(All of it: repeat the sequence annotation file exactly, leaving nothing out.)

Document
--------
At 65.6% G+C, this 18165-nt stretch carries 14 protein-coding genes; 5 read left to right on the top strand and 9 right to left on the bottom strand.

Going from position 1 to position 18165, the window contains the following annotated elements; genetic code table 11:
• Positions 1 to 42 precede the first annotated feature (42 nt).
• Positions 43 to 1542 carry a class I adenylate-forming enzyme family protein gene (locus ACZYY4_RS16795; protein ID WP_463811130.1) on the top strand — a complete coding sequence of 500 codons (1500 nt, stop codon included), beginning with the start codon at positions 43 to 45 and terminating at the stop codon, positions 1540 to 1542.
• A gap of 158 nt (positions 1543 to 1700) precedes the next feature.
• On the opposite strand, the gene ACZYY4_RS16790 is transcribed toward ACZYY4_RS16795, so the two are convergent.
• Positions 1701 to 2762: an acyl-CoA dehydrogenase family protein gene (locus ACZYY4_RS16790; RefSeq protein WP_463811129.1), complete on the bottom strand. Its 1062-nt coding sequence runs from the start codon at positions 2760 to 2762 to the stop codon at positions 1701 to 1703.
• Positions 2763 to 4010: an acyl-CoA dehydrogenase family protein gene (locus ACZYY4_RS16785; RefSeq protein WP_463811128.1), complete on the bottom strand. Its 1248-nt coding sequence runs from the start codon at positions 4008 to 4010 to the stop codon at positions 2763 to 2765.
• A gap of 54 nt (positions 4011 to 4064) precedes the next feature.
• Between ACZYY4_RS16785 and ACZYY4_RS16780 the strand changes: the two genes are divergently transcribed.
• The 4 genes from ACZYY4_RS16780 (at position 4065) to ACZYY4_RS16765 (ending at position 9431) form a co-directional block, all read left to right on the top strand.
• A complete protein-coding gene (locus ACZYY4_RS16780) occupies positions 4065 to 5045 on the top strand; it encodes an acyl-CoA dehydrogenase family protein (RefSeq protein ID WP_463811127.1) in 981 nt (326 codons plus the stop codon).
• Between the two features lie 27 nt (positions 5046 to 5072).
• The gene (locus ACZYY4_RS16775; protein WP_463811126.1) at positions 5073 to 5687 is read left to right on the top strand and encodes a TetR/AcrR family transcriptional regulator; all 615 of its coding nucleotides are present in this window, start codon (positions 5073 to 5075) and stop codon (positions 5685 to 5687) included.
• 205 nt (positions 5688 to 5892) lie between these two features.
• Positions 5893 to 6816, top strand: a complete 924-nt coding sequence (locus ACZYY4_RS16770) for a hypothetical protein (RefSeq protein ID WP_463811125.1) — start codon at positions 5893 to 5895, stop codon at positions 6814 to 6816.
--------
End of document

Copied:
At 65.6% G+C, this 18165-nt stretch carries 14 protein-coding genes; 5 read left to right on the top strand and 9 right to left on the bottom strand.

Going from position 1 to position 18165, the window contains the following annotated elements; genetic code table 11:
• Positions 1 to 42 precede the first annotated feature (42 nt).
• Positions 43 to 1542 carry a class I adenylate-forming enzyme family protein gene (locus ACZYY4_RS16795; protein ID WP_463811130.1) on the top strand — a complete coding sequence of 500 codons (1500 nt, stop codon included), beginning with the start codon at positions 43 to 45 and terminating at the stop codon, positions 1540 to 1542.
• A gap of 158 nt (positions 1543 to 1700) precedes the next feature.
• On the opposite strand, the gene ACZYY4_RS16790 is transcribed toward ACZYY4_RS16795, so the two are convergent.
• Positions 1701 to 2762: an acyl-CoA dehydrogenase family protein gene (locus ACZYY4_RS16790; RefSeq protein WP_463811129.1), complete on the bottom strand. Its 1062-nt coding sequence runs from the start codon at positions 2760 to 2762 to the stop codon at positions 1701 to 1703.
• Positions 2763 to 4010: an acyl-CoA dehydrogenase family protein gene (locus ACZYY4_RS16785; RefSeq protein WP_463811128.1), complete on the bottom strand. Its 1248-nt coding sequence runs from the start codon at positions 4008 to 4010 to the stop codon at positions 2763 to 2765.
• A gap of 54 nt (positions 4011 to 4064) precedes the next feature.
• Between ACZYY4_RS16785 and ACZYY4_RS16780 the strand changes: the two genes are divergently transcribed.
• The 4 genes from ACZYY4_RS16780 (at position 4065) to ACZYY4_RS16765 (ending at position 9431) form a co-directional block, all read left to right on the top strand.
• A complete protein-coding gene (locus ACZYY4_RS16780) occupies positions 4065 to 5045 on the top strand; it encodes an acyl-CoA dehydrogenase family protein (RefSeq protein ID WP_463811127.1) in 981 nt (326 codons plus the stop codon).
• Between the two features lie 27 nt (positions 5046 to 5072).
• The gene (locus ACZYY4_RS16775; protein WP_463811126.1) at positions 5073 to 5687 is read left to right on the top strand and encodes a TetR/AcrR family transcriptional regulator; all 615 of its coding nucleotides are present in this window, start codon (positions 5073 to 5075) and stop codon (positions 5685 to 5687) included.
• 205 nt (positions 5688 to 5892) lie between these two features.
• Positions 5893 to 6816, top strand: a complete 924-nt coding sequence (locus ACZYY4_RS16770) for a hypothetical protein (RefSeq protein ID WP_463811125.1) — start codon at positions 5893 to 5895, stop codon at positions 6814 to 6816.